Variedades: Olvera Street | BTS image Olvera AB s9

Junk Dada: The Stories Behind Noah Purifoy's Joshua Tree Sculptures

Many artists, academics, and critics regard the late Noah Purifoy (1917-2004) as one of the most renowned American sculptors who worked in assemblage art. In 2015, Los Angeles County Museum of Art exhibited a monographic exhibition of his works called "Noah Purifoy: Junk Dada," curated by Franklin Sirmans and Yael Lipschutz. The show is designed to bring much-deserved attention to Purifoy's works, but what a lot of people don't realize is that there is already a monumental permanent exhibition six miles from the heart of Joshua Tree called the Noah Purifoy Outdoor Desert Art Museum of Assemblage Sculpture, where the public can also learn about Purifoy's artistic vision during the last 15 years of his life, and it's all under the open sky.

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Variedades: Olvera Street

This look at Los Angeles’ Olvera Street is part-history lesson and part-immersion in stereotype of the birthplace of Los Angeles. Emmy® award-winning journalist, author and musician Rubén Martínez, explores the sometimes-violent, 200-year struggle for the political and symbolic control of the city as told in “Variedades” — an interdisciplinary performance series that brings together music, spoken word, theater, comedy and the visual arts, loosely based on the Mexican vaudeville shows of early-20th century Los Angeles.

  • 2018-07-21T09:00:00-07:00
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La Raza

In East Los Angeles during the late 1960s and 1970s, a group of young activists used creative tools like writing and photography as a means for community organizing, providing a platform for the Chicano Movement in the form of the bilingual newspaper/magazine La Raza. In the process, the young activists became artists themselves and articulated a visual language that shed light on the daily life, concerns and struggles of the Mexican-American experience in Southern California and provided a voice to the Chicano Rights Movement.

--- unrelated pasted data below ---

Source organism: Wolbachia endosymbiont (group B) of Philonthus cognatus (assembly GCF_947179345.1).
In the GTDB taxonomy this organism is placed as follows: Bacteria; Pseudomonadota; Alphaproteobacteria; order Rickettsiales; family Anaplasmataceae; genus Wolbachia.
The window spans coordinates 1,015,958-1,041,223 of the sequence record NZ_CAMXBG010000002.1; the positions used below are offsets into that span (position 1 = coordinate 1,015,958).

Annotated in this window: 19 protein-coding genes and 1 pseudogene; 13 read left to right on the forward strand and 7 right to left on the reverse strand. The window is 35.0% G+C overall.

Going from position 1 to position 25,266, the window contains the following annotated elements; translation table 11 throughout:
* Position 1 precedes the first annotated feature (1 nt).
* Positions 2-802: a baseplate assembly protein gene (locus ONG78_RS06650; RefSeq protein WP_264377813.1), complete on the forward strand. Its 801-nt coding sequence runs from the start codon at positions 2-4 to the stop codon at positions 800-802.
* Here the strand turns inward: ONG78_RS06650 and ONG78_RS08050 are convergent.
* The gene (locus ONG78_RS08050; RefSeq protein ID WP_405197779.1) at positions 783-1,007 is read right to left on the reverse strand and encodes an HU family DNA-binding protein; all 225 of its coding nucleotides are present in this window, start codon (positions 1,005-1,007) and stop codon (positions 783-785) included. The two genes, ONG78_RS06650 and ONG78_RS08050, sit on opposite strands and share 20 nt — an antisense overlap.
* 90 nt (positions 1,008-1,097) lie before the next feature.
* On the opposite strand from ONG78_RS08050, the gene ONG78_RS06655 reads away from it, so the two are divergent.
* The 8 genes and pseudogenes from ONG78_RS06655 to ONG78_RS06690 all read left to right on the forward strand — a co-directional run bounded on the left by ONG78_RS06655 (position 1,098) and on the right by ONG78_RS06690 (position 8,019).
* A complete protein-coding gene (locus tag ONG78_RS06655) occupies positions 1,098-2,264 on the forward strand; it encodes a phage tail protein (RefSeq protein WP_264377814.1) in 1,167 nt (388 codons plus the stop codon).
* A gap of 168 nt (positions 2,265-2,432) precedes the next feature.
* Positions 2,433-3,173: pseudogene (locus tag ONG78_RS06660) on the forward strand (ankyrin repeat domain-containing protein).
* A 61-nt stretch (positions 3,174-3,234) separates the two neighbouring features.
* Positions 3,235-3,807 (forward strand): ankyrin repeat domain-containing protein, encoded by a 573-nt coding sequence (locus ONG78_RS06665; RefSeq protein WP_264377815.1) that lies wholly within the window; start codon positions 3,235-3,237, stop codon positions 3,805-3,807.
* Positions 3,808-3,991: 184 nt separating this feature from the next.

No Trespassing: A Survey of Environmental Art

Throughout its history, the natural beauty of California has inspired artists from around the world from 19th-century plein air painting of pastoral valleys and coasts to early 20th-century photography of the wilderness (embodied famously in the work of Ansel Adams) and the birth of the light and space movement in the 1960s. Today, as artists continue to engage with California’s environment, they echo and critique earlier art practices that represent nature in “The Golden State” in a particular way. Featuring artists Richard Misrach and Hillary Mushkin.

Artist and Mother

This episode profiles four California artists who make motherhood a part of their art: Kenyatta A.C. Hinkle, Andrea Chung, Rebecca Campbell and Tanya Aguiñiga. There's a persisting assumption in contemporary art circles that you can't be a good artist and good mother both. But these artists are working to shatter this cliché, juggling demands of career and family and finding inspiring ways to explore the maternal in their art.

The Art of Basket Weaving

Native American basketry has long been viewed as a community craft, yet the artistic quality and value of these baskets are on par with other fine art. Now Native peoples across the country are revitalizing basketry traditions and the country looks to California as a leader in basket weaving revitalization.